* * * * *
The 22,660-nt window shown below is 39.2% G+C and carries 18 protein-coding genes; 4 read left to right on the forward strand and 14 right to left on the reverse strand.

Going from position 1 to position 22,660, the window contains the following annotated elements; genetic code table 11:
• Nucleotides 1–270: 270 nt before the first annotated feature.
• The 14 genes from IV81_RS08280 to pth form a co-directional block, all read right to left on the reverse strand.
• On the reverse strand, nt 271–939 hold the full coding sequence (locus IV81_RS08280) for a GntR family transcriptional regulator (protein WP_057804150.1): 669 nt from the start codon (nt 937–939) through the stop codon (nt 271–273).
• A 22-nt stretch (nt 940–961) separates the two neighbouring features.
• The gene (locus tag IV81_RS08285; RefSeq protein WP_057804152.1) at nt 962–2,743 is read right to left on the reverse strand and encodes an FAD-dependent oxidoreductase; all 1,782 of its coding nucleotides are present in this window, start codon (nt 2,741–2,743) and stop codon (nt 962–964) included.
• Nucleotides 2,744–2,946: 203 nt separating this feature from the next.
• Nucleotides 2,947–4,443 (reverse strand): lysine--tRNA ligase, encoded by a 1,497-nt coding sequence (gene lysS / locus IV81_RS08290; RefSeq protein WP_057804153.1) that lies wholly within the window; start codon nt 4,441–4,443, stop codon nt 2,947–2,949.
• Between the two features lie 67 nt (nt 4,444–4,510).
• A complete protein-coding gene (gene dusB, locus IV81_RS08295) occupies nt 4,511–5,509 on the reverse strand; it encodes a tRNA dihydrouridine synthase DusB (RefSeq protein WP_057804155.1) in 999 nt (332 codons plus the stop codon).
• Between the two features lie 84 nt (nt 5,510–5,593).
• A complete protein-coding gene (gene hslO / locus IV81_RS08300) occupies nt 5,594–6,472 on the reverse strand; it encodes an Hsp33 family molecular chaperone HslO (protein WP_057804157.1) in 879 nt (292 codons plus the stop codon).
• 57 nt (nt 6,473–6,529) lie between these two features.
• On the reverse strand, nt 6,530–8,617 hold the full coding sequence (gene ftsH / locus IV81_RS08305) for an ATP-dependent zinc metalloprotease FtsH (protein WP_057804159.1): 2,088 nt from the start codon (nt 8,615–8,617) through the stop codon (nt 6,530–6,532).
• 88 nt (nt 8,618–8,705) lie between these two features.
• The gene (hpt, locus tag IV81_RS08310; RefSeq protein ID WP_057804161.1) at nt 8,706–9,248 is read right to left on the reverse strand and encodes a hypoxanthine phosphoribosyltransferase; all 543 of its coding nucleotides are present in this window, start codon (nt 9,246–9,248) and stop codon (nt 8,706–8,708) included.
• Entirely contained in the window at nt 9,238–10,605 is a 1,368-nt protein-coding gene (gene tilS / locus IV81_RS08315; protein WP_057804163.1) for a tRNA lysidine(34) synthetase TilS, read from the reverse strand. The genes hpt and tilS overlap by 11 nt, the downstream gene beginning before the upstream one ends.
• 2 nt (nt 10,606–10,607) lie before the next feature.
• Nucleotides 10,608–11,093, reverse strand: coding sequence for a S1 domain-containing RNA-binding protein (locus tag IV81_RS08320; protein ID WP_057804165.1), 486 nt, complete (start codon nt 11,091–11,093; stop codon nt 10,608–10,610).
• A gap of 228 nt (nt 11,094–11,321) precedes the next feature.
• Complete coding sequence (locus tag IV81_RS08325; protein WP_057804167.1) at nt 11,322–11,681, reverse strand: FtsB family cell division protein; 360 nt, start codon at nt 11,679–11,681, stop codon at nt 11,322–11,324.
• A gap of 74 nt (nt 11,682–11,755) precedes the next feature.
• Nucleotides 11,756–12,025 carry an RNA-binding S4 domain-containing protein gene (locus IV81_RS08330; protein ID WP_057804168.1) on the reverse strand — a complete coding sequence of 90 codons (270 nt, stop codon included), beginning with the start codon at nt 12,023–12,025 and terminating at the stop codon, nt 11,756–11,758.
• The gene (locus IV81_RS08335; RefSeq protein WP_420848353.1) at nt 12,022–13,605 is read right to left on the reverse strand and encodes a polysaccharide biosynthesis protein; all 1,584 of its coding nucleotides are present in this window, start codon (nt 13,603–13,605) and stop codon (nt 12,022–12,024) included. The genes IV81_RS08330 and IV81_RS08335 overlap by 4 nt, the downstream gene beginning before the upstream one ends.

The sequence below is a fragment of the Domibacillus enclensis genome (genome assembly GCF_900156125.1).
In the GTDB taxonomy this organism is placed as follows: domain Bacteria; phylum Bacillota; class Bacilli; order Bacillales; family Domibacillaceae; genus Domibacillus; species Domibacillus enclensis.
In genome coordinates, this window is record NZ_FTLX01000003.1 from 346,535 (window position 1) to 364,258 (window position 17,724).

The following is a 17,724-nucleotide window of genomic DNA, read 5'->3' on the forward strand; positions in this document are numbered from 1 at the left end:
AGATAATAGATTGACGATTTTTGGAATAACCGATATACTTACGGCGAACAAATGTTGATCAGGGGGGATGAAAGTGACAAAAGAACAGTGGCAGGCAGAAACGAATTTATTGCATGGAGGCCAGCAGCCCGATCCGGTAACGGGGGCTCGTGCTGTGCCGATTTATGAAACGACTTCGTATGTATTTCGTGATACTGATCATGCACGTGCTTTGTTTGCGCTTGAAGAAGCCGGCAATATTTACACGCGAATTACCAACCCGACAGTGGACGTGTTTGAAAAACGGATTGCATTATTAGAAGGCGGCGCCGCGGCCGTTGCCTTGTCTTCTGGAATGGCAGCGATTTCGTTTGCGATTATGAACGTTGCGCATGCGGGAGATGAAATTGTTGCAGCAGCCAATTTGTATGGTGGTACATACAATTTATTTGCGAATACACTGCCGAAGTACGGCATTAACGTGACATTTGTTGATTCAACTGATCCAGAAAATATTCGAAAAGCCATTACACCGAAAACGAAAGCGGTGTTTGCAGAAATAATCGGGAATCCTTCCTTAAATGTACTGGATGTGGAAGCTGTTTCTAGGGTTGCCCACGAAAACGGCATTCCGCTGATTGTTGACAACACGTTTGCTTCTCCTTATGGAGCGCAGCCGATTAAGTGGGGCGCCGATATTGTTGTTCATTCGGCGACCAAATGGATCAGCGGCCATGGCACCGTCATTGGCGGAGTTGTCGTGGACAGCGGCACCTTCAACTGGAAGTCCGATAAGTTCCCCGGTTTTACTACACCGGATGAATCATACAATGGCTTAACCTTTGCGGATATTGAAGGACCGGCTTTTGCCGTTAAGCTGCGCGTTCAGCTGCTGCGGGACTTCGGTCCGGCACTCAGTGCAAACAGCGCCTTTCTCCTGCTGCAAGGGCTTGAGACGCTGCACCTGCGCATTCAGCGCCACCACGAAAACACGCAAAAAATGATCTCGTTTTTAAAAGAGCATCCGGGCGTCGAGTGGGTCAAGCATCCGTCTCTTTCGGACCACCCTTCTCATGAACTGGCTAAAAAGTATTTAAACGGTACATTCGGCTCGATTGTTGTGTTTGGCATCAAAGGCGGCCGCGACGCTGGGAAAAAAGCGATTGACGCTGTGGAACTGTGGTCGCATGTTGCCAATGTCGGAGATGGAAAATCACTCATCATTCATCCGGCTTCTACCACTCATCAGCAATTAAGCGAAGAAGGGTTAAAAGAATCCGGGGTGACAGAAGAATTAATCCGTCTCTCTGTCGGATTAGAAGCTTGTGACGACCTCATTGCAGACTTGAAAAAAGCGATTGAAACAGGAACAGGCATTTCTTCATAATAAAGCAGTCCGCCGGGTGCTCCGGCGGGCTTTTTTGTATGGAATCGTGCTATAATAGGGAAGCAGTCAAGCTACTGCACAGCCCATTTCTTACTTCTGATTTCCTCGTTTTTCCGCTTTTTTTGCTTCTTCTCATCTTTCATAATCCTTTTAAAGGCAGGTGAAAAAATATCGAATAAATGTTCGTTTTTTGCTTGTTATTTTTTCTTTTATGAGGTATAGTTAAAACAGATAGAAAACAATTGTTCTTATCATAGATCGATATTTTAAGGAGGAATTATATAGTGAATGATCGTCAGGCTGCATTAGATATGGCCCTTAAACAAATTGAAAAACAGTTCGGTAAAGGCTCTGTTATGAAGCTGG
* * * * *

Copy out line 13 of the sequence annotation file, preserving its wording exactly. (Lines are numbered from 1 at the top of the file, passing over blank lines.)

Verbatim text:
• A complete protein-coding gene (gene hslO / locus IV81_RS08300) occupies nt 5,594–6,472 on the reverse strand; it encodes an Hsp33 family molecular chaperone HslO (protein WP_057804157.1) in 879 nt (292 codons plus the stop codon).